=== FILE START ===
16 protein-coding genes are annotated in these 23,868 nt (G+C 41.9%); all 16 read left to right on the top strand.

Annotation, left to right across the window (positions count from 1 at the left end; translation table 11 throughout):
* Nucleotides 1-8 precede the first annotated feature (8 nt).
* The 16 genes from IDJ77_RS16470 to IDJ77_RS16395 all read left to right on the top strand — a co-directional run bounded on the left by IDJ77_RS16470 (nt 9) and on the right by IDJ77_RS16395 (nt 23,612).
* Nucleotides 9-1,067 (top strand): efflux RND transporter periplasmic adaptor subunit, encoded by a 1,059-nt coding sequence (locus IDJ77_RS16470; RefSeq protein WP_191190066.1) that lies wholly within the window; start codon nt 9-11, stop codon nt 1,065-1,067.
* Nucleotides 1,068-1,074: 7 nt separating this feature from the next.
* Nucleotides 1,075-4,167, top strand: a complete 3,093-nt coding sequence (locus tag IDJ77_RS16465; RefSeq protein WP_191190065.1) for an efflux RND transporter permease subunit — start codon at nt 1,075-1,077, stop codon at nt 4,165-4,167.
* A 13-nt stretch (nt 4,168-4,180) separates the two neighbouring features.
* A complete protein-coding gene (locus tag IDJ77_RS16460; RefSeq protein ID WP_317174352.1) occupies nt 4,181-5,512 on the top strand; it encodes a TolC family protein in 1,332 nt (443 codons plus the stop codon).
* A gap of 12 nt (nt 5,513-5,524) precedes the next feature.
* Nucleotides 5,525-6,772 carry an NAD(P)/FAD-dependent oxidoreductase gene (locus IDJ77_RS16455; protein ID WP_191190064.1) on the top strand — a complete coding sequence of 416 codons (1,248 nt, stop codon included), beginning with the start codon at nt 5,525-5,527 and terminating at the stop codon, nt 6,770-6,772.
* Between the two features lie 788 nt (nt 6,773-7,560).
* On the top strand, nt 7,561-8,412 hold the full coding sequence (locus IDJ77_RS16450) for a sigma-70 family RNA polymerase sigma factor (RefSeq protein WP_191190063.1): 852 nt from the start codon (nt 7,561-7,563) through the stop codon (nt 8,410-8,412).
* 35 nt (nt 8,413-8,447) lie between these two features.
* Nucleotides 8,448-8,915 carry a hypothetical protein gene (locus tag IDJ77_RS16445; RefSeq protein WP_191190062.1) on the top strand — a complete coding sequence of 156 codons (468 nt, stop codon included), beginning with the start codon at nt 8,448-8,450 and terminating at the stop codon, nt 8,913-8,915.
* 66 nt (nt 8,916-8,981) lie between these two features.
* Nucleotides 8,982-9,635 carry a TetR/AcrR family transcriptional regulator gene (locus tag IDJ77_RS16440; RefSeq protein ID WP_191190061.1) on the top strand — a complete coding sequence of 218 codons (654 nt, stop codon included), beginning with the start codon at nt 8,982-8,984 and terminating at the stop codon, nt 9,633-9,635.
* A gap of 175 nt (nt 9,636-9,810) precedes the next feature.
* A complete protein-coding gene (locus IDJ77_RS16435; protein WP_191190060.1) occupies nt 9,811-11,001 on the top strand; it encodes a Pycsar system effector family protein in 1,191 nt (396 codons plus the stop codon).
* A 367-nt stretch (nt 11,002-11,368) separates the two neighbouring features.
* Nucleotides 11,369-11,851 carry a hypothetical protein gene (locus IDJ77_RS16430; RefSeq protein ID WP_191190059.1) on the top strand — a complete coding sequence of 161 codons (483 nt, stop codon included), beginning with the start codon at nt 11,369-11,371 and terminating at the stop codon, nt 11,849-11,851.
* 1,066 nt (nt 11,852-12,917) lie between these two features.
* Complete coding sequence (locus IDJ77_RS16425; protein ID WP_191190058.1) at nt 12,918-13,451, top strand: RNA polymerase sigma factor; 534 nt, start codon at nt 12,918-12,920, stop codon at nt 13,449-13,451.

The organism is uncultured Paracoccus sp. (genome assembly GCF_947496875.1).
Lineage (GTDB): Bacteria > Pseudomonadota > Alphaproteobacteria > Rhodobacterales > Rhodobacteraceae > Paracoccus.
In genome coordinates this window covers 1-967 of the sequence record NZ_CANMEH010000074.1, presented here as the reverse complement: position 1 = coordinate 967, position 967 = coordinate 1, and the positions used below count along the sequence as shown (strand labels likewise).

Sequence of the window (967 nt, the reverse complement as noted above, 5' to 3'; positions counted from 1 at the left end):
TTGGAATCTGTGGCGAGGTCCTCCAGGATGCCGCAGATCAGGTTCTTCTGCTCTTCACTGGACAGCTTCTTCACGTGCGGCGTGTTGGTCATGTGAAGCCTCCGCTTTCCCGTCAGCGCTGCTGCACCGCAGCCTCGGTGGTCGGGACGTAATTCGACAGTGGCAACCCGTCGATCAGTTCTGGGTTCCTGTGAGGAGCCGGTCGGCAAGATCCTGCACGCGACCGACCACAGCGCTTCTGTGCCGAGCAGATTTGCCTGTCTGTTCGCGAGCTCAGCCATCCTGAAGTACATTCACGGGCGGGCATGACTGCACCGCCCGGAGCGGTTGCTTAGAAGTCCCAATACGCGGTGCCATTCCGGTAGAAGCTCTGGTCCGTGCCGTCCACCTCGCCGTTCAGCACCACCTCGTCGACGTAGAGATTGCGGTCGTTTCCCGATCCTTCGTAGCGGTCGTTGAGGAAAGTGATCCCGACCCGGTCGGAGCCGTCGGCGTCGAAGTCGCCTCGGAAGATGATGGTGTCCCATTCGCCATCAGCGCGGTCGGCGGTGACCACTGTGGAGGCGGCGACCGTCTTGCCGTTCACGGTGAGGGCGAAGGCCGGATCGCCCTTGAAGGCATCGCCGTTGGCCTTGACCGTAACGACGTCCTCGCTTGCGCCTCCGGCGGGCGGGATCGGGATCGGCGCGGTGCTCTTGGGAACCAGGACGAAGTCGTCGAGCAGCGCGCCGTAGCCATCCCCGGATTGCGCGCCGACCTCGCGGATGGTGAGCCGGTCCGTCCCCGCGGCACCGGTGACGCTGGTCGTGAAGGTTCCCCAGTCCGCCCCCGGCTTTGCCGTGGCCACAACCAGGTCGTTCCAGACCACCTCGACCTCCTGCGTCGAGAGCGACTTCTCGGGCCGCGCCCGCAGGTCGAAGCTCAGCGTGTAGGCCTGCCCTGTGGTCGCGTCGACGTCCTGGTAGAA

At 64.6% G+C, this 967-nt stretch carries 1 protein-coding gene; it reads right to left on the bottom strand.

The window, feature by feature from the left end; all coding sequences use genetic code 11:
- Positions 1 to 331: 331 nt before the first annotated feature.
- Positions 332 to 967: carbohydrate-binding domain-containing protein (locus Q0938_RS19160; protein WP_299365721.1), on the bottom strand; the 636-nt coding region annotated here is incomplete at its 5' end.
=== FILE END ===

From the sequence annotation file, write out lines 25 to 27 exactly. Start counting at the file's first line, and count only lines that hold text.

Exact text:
Lineage (GTDB): Bacteria > Pseudomonadota > Alphaproteobacteria > Rhodobacterales > Rhodobacteraceae > Paracoccus.
In genome coordinates this window covers 1-967 of the sequence record NZ_CANMEH010000074.1, presented here as the reverse complement: position 1 = coordinate 967, position 967 = coordinate 1, and the positions used below count along the sequence as shown (strand labels likewise).

Sequence of the window (967 nt, the reverse complement as noted above, 5' to 3'; positions counted from 1 at the left end):